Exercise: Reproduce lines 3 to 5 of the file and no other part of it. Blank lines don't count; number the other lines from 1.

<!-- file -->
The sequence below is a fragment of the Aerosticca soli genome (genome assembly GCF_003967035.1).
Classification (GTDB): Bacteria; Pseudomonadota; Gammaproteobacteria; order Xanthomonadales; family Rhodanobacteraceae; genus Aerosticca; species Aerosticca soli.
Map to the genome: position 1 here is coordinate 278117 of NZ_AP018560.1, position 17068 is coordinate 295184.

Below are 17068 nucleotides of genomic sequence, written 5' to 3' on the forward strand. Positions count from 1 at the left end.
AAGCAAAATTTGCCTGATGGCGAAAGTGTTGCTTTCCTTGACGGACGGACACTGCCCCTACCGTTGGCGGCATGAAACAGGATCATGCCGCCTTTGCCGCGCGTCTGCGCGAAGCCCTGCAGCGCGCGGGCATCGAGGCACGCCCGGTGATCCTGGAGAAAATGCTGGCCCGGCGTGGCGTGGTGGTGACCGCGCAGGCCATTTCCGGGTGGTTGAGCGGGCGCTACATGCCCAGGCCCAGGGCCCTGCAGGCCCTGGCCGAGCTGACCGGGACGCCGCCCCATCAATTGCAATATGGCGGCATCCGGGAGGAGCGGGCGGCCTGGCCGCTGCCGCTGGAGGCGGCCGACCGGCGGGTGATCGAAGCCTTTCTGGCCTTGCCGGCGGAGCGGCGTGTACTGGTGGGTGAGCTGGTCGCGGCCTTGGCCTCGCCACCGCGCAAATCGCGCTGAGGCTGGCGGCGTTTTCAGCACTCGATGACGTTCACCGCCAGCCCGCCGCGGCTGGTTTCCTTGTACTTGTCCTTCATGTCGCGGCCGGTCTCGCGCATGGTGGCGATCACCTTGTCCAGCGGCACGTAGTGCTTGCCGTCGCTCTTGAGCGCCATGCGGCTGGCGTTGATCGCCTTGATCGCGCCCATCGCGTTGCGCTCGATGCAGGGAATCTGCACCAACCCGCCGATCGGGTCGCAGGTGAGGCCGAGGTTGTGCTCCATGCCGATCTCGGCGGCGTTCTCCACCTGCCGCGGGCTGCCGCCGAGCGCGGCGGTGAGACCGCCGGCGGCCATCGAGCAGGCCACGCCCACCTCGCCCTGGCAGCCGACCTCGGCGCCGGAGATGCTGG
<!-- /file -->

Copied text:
Map to the genome: position 1 here is coordinate 278117 of NZ_AP018560.1, position 17068 is coordinate 295184.

Below are 17068 nucleotides of genomic sequence, written 5' to 3' on the forward strand. Positions count from 1 at the left end.
AAGCAAAATTTGCCTGATGGCGAAAGTGTTGCTTTCCTTGACGGACGGACACTGCCCCTACCGTTGGCGGCATGAAACAGGATCATGCCGCCTTTGCCGCGCGTCTGCGCGAAGCCCTGCAGCGCGCGGGCATCGAGGCACGCCCGGTGATCCTGGAGAAAATGCTGGCCCGGCGTGGCGTGGTGGTGACCGCGCAGGCCATTTCCGGGTGGTTGAGCGGGCGCTACATGCCCAGGCCCAGGGCCCTGCAGGCCCTGGCCGAGCTGACCGGGACGCCGCCCCATCAATTGCAATATGGCGGCATCCGGGAGGAGCGGGCGGCCTGGCCGCTGCCGCTGGAGGCGGCCGACCGGCGGGTGATCGAAGCCTTTCTGGCCTTGCCGGCGGAGCGGCGTGTACTGGTGGGTGAGCTGGTCGCGGCCTTGGCCTCGCCACCGCGCAAATCGCGCTGAGGCTGGCGGCGTTTTCAGCACTCGATGACGTTCACCGCCAGCCCGCCGCGGCTGGTTTCCTTGTACTTGTCCTTCATGTCGCGGCCGGTCTCGCGCATGGTGGCGATCACCTTGTCCAGCGGCACGTAGTGCTTGCCGTCGCTCTTGAGCGCCATGCGGCTGGCGTTGATCGCCTTGATCGCGCCCATCGCGTTGCGCTCGATGCAGGGAATCTGCACCAACCCGCCGATCGGGTCGCAGGTGAGGCCGAGGTTGTGCTCCATGCCGATCTCGGCGGCGTTCTCCACCTGCCGCGGGCTGCCGCCGAGCGCGGCGGTGAGACCGCCGGCGGCCATCGAGCAGGCCACGCCCACCTCGCCCTGGCAGCCGACCTCGGCGCCGGAGATGCTGG